The History of Server Prepared Drinks
Since the creation of food service waiters and servers have been pouring coffees, teas and sodas for their customers. A tradition of service that dates back as far as history records serving food.
Nothing new for today's restaurant diner except maybe a bit more variety in the choices of drink. And with servers and waiters vying for more and more tip income it only stands to reason that they are pouring more and more free refills.
So where is the problem? Your customers are getting better service and your wait staff is getting better compensated. All looks good on the surface.
But the question arises, are you getting paid for all those drinks, sodas and coffees? You certainly are paying for all the ingredients. Do your sales reflect the prices that should be charged?
The Need to Control Server Prepared Drinks
But what happens when the server forgets to ring up the soft beverage? Your servers and waiters are already pouring the same amounts of soft beverages so your food cost takes a hit. If they don't ring the drink to begin with (even if by mistake) then you are out the income that is supposed to offset the heavy pouring that is already taking place.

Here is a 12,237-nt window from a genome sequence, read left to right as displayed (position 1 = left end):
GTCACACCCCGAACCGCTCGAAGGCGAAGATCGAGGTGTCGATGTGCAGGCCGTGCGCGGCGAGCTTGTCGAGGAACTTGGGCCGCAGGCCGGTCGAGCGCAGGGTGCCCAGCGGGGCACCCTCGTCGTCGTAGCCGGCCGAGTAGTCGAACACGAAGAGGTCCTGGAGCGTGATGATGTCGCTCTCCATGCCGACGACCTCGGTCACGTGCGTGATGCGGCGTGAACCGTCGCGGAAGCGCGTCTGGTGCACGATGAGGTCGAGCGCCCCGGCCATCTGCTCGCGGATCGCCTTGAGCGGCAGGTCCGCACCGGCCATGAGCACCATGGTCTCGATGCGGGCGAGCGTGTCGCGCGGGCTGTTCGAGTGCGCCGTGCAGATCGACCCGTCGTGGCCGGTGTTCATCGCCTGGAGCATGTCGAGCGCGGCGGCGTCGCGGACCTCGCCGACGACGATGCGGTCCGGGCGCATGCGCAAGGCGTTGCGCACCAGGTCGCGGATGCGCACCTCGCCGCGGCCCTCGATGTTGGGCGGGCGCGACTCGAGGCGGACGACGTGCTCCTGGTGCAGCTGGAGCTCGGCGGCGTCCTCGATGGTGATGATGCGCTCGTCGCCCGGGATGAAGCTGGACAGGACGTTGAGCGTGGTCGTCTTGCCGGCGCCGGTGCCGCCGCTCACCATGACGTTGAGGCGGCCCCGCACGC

What you need is a way to enforce the ringing of at least 1 beverage/drink per person ordering food. Sounds simple, but not all point of sale systems can do this.
The Solution to Control Server Prepared Drinks
Some restaurant point of sale system have a feature that will allow you to establish items on your menu that will require a beverage, beer or drink be rung to match. For instance, you can set entree' items to require a beverage, beer or drink be rung to match. Of course, your software company should make a provision that a "No Drink" button be on the screen for those rare instances when a person doesn't even have a water to drink.
Prior to sending the order to the kitchen the software will scan the ticket to verify that items requiring a beverage do have a corresponding item. If not the software should display a warning message prompting the server to ring the appropriate item before allowing them to proceed.
If the guest does not want a soft beverage or simply wants a water then the appropriate key should be depressed, this will then allow the order to proceed. Management should inspect the nightly sales reports to observe how many "No Drinks" or waters are being served by each server. If one server seems to be out of line with the others then a problem may have been discovered.
The Benefit To You
The benefit to you is simple. You get paid for what is served.
The cost to you is nothing extra. You are already paying for the beverages being served. You are just not getting paid for them.
Take a look at what you could be losing right now.